A blood test can accurately detect brain damage in people with Alzheimer's before they show memory loss, confusion, or cognitive impairment, say researchers at Washington University School of Medicine in St. Louis and the German Center for Neurodegenerative Diseases in Tübingen. Results of their study, published in Nature Medicine, also suggest that the blood test could one day be used to detect other neurological conditions, including multiple sclerosis (MS), stroke, and traumatic brain injury (TBI).
When neurons in the brain are damaged by injury or disease, proteins that form these cells leak into the spinal fluid and then into the bloodstream. Testing cerebrospinal fluid for high levels of these proteins provides strong evidence of brain cell damage, but requires a highly invasive procedure called a spinal tap. So, an international team of researchers conducted a study to determine whether blood levels of the proteins also indicate neurological damage.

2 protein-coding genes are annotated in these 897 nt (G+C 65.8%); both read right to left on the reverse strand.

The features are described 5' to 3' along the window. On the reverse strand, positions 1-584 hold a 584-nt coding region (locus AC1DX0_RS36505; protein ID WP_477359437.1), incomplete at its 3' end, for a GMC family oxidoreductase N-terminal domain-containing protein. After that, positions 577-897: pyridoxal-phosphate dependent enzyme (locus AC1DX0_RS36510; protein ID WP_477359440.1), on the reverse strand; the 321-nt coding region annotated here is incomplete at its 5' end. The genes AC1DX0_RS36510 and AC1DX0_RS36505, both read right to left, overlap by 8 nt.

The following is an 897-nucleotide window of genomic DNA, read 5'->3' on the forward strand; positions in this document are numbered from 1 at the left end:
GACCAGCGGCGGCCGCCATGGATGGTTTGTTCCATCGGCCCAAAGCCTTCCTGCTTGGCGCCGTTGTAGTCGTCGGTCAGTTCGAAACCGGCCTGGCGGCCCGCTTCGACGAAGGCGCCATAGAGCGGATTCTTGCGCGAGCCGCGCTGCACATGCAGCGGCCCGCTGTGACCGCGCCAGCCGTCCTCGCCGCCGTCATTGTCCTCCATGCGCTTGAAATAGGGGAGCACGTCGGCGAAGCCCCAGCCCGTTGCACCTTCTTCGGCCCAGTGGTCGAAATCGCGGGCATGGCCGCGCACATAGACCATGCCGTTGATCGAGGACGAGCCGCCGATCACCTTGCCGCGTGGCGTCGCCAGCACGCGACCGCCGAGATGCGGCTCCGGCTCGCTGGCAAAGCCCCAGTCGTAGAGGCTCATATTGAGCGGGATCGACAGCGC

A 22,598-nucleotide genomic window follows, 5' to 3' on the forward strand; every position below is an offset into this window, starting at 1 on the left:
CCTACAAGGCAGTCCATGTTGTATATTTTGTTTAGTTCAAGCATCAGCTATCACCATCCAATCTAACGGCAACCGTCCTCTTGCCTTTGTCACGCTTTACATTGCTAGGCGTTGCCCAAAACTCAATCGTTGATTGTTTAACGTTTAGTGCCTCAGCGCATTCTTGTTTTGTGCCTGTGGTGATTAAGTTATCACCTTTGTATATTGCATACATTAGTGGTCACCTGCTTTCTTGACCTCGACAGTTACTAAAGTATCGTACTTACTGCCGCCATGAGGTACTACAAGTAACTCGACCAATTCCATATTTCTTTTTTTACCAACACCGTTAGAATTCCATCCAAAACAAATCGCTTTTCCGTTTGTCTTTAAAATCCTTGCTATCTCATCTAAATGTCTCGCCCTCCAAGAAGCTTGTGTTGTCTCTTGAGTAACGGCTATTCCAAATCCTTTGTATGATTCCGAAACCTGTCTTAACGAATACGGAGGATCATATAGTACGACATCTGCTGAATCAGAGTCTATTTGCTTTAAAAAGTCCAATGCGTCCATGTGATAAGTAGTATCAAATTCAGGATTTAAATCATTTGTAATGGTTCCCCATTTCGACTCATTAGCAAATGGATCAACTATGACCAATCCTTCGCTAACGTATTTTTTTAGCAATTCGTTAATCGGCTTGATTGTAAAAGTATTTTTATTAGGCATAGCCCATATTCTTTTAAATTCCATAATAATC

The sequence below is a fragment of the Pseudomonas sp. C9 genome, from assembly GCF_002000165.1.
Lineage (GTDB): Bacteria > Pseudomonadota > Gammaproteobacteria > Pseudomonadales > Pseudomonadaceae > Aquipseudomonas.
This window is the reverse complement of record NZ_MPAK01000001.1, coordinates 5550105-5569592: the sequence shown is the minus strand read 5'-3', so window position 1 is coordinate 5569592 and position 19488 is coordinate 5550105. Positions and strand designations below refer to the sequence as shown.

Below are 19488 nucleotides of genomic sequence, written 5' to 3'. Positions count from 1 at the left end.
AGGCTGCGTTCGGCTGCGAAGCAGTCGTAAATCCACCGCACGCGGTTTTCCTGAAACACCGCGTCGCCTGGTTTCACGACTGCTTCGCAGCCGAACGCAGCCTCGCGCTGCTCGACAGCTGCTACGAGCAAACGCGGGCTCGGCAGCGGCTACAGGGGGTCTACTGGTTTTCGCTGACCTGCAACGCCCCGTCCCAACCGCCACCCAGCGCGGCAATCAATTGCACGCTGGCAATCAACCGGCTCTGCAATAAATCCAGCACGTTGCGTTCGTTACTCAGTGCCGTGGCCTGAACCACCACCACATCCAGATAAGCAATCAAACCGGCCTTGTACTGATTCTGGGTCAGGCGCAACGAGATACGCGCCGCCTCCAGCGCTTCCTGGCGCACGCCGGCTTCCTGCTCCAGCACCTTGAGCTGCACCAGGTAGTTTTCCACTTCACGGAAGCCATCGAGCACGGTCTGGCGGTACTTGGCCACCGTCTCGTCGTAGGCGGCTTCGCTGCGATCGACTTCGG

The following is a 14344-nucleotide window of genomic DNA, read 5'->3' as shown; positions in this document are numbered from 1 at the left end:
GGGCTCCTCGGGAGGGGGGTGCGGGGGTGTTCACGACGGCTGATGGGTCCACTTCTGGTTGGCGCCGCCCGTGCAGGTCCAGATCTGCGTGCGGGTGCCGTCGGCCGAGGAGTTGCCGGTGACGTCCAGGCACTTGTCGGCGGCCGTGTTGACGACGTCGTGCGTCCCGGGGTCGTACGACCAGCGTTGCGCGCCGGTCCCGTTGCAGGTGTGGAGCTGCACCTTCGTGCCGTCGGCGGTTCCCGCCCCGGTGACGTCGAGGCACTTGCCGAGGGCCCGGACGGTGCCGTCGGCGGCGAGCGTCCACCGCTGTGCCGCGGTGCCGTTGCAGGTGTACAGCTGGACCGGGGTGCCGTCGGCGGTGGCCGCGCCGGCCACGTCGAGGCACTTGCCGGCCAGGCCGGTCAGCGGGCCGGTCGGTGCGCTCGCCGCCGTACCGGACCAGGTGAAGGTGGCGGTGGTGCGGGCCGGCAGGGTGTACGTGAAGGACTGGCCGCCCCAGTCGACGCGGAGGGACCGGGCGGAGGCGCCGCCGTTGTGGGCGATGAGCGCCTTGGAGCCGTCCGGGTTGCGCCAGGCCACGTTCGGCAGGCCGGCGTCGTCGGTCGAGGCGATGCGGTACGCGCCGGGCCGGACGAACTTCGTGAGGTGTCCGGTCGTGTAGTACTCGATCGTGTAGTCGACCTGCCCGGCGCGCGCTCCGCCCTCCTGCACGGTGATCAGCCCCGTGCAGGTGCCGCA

They found high blood levels of the proteins in study participants who later developed Alzheimer’s disease, as well as those who were diagnosed with Lewy body dementia and Huntington's disease, MS patients experiencing a flare, and football players who had just sustained a head injury. Although this blood test for protein levels is available, it’s not approved by the U.S. Food and Drug Administration (FDA) to diagnose or predict brain damage.
Sourced from: Nature Medicine